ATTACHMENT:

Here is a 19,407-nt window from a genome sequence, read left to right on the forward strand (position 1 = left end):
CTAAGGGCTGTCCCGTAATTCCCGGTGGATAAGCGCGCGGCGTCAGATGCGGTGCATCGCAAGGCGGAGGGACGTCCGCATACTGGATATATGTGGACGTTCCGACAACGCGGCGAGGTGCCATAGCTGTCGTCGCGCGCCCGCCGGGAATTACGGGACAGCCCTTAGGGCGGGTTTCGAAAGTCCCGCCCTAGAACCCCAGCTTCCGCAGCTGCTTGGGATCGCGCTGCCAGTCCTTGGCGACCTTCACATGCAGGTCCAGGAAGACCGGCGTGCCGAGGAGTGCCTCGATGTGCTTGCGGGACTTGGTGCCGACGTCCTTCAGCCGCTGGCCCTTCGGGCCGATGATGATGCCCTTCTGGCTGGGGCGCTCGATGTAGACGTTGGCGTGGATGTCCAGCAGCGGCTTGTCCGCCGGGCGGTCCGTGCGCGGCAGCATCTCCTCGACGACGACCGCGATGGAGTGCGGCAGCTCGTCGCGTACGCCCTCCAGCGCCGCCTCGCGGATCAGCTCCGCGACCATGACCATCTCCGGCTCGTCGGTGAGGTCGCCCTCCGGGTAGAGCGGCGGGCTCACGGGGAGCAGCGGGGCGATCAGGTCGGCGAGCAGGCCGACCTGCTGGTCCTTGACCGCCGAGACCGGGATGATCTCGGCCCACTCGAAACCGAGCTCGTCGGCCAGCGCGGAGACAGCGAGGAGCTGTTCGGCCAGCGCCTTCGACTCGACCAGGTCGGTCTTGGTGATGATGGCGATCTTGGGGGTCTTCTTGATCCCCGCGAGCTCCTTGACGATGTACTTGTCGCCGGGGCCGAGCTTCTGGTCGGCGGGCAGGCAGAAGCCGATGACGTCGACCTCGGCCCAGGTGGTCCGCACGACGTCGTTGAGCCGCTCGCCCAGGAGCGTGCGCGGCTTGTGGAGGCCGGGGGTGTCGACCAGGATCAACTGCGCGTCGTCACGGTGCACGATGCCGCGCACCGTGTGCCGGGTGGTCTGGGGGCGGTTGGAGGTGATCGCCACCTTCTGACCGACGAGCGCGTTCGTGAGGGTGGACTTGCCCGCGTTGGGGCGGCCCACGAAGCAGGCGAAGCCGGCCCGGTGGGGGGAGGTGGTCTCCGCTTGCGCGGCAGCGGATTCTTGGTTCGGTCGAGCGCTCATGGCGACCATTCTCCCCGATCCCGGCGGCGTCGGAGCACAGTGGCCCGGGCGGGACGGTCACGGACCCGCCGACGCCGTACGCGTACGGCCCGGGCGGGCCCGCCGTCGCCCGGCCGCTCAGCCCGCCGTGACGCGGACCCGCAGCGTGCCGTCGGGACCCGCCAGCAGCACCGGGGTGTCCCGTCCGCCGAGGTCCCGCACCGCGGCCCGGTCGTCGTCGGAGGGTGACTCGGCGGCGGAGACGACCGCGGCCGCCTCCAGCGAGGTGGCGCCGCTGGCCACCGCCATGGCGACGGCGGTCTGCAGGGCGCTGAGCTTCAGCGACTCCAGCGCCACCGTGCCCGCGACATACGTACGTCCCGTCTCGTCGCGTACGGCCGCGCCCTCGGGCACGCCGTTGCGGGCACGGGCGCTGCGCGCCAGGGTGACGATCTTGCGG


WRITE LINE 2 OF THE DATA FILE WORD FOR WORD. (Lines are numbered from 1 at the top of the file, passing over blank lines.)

CTAAGGGCTGTCCCGTAATTCCCGGTGGATAAGCGCGCGGCGTCAGATGCGGTGCATCGCAAGGCGGAGGGACGTCCGCATACTGGATATATGTGGACGTTCCGACAACGCGGCGAGGTGCCATAGCTGTCGTCGCGCGCCCGCCGGGAATTACGGGACAGCCCTTAGGGCGGGTTTCGAAAGTCCCGCCCTAGAACCCCAGCTTCCGCAGCTGCTTGGGATCGCGCTGCCAGTCCTTGGCGACCTTCACATGCAGGTCCAGGAAGACCGGCGTGCCGAGGAGTGCCTCGATGTGCTTGCGGGACTTGGTGCCGACGTCCTTCAGCCGCTGGCCCTTCGGGCCGATGATGATGCCCTTCTGGCTGGGGCGCTCGATGTAGACGTTGGCGTGGATGTCCAGCAGCGGCTTGTCCGCCGGGCGGTCCGTGCGCGGCAGCATCTCCTCGACGACGACCGCGATGGAGTGCGGCAGCTCGTCGCGTACGCCCTCCAGCGCCGCCTCGCGGATCAGCTCCGCGACCATGACCATCTCCGGCTCGTCGGTGAGGTCGCCCTCCGGGTAGAGCGGCGGGCTCACGGGGAGCAGCGGGGCGATCAGGTCGGCGAGCAGGCCGACCTGCTGGTCCTTGACCGCCGAGACCGGGATGATCTCGGCCCACTCGAAACCGAGCTCGTCGGCCAGCGCGGAGACAGCGAGGAGCTGTTCGGCCAGCGCCTTCGACTCGACCAGGTCGGTCTTGGTGATGATGGCGATCTTGGGGGTCTTCTTGATCCCCGCGAGCTCCTTGACGATGTACTTGTCGCCGGGGCCGAGCTTCTGGTCGGCGGGCAGGCAGAAGCCGATGACGTCGACCTCGGCCCAGGTGGTCCGCACGACGTCGTTGAGCCGCTCGCCCAGGAGCGTGCGCGGCTTGTGGAGGCCGGGGGTGTCGACCAGGATCAACTGCGCGTCGTCACGGTGCACGATGCCGCGCACCGTGTGCCGGGTGGTCTGGGGGCGGTTGGAGGTGATCGCCACCTTCTGACCGACGAGCGCGTTCGTGAGGGTGGACTTGCCCGCGTTGGGGCGGCCCACGAAGCAGGCGAAGCCGGCCCGGTGGGGGGAGGTGGTCTCCGCTTGCGCGGCAGCGGATTCTTGGTTCGGTCGAGCGCTCATGGCGACCATTCTCCCCGATCCCGGCGGCGTCGGAGCACAGTGGCCCGGGCGGGACGGTCACGGACCCGCCGACGCCGTACGCGTACGGCCCGGGCGGGCCCGCCGTCGCCCGGCCGCTCAGCCCGCCGTGACGCGGACCCGCAGCGTGCCGTCGGGACCCGCCAGCAGCACCGGGGTGTCCCGTCCGCCGAGGTCCCGCACCGCGGCCCGGTCGTCGTCGGAGGGTGACTCGGCGGCGGAGACGACCGCGGCCGCCTCCAGCGAGGTGGCGCCGCTGGCCACCGCCATGGCGACGGCGGTCTGCAGGGCGCTGAGCTTCAGCGACTCCAGCGCCACCGTGCCCGCGACATACGTACGTCCCGTCTCGTCGCGTACGGCCGCGCCCTCGGGCACGCCGTTGCGGGCACGGGCGCTGCGCGCCAGGGTGACGATCTTGCGG